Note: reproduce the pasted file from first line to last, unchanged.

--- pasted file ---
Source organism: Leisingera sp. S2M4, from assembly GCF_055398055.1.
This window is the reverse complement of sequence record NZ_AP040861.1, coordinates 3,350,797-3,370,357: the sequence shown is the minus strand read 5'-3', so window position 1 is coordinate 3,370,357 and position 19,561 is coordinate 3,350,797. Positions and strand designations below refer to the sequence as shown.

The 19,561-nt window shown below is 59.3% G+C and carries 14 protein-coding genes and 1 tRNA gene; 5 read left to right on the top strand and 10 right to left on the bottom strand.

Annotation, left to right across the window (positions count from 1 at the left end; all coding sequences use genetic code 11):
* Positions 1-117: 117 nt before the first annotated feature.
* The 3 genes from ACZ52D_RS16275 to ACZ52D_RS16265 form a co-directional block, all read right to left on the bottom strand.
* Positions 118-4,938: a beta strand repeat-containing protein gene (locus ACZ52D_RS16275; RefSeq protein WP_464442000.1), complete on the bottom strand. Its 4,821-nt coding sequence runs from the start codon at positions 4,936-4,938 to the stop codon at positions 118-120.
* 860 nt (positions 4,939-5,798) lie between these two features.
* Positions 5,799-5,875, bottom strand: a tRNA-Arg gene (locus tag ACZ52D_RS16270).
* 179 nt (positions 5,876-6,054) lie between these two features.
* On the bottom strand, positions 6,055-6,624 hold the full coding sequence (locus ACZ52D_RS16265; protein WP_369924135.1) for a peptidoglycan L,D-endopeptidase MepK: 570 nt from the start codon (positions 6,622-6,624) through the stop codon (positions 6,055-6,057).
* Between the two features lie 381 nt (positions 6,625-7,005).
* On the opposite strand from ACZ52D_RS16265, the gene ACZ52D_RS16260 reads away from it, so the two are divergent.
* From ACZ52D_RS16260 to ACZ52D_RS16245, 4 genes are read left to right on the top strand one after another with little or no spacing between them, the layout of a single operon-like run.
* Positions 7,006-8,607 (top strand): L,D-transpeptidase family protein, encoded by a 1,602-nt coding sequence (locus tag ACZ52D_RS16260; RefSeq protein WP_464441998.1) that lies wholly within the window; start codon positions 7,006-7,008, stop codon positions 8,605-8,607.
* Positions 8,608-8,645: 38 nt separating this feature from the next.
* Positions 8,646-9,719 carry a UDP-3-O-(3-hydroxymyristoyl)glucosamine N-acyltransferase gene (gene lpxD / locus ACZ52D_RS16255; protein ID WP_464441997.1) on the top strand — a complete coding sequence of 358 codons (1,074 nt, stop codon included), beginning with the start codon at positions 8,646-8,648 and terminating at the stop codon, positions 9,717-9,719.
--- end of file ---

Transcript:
Source organism: Leisingera sp. S2M4, from assembly GCF_055398055.1.
This window is the reverse complement of sequence record NZ_AP040861.1, coordinates 3,350,797-3,370,357: the sequence shown is the minus strand read 5'-3', so window position 1 is coordinate 3,370,357 and position 19,561 is coordinate 3,350,797. Positions and strand designations below refer to the sequence as shown.

The 19,561-nt window shown below is 59.3% G+C and carries 14 protein-coding genes and 1 tRNA gene; 5 read left to right on the top strand and 10 right to left on the bottom strand.

Annotation, left to right across the window (positions count from 1 at the left end; all coding sequences use genetic code 11):
* Positions 1-117: 117 nt before the first annotated feature.
* The 3 genes from ACZ52D_RS16275 to ACZ52D_RS16265 form a co-directional block, all read right to left on the bottom strand.
* Positions 118-4,938: a beta strand repeat-containing protein gene (locus ACZ52D_RS16275; RefSeq protein WP_464442000.1), complete on the bottom strand. Its 4,821-nt coding sequence runs from the start codon at positions 4,936-4,938 to the stop codon at positions 118-120.
* 860 nt (positions 4,939-5,798) lie between these two features.
* Positions 5,799-5,875, bottom strand: a tRNA-Arg gene (locus tag ACZ52D_RS16270).
* 179 nt (positions 5,876-6,054) lie between these two features.
* On the bottom strand, positions 6,055-6,624 hold the full coding sequence (locus ACZ52D_RS16265; protein WP_369924135.1) for a peptidoglycan L,D-endopeptidase MepK: 570 nt from the start codon (positions 6,622-6,624) through the stop codon (positions 6,055-6,057).
* Between the two features lie 381 nt (positions 6,625-7,005).
* On the opposite strand from ACZ52D_RS16265, the gene ACZ52D_RS16260 reads away from it, so the two are divergent.
* From ACZ52D_RS16260 to ACZ52D_RS16245, 4 genes are read left to right on the top strand one after another with little or no spacing between them, the layout of a single operon-like run.
* Positions 7,006-8,607 (top strand): L,D-transpeptidase family protein, encoded by a 1,602-nt coding sequence (locus tag ACZ52D_RS16260; RefSeq protein WP_464441998.1) that lies wholly within the window; start codon positions 7,006-7,008, stop codon positions 8,605-8,607.
* Positions 8,608-8,645: 38 nt separating this feature from the next.
* Positions 8,646-9,719 carry a UDP-3-O-(3-hydroxymyristoyl)glucosamine N-acyltransferase gene (gene lpxD / locus ACZ52D_RS16255; protein ID WP_464441997.1) on the top strand — a complete coding sequence of 358 codons (1,074 nt, stop codon included), beginning with the start codon at positions 8,646-8,648 and terminating at the stop codon, positions 9,717-9,719.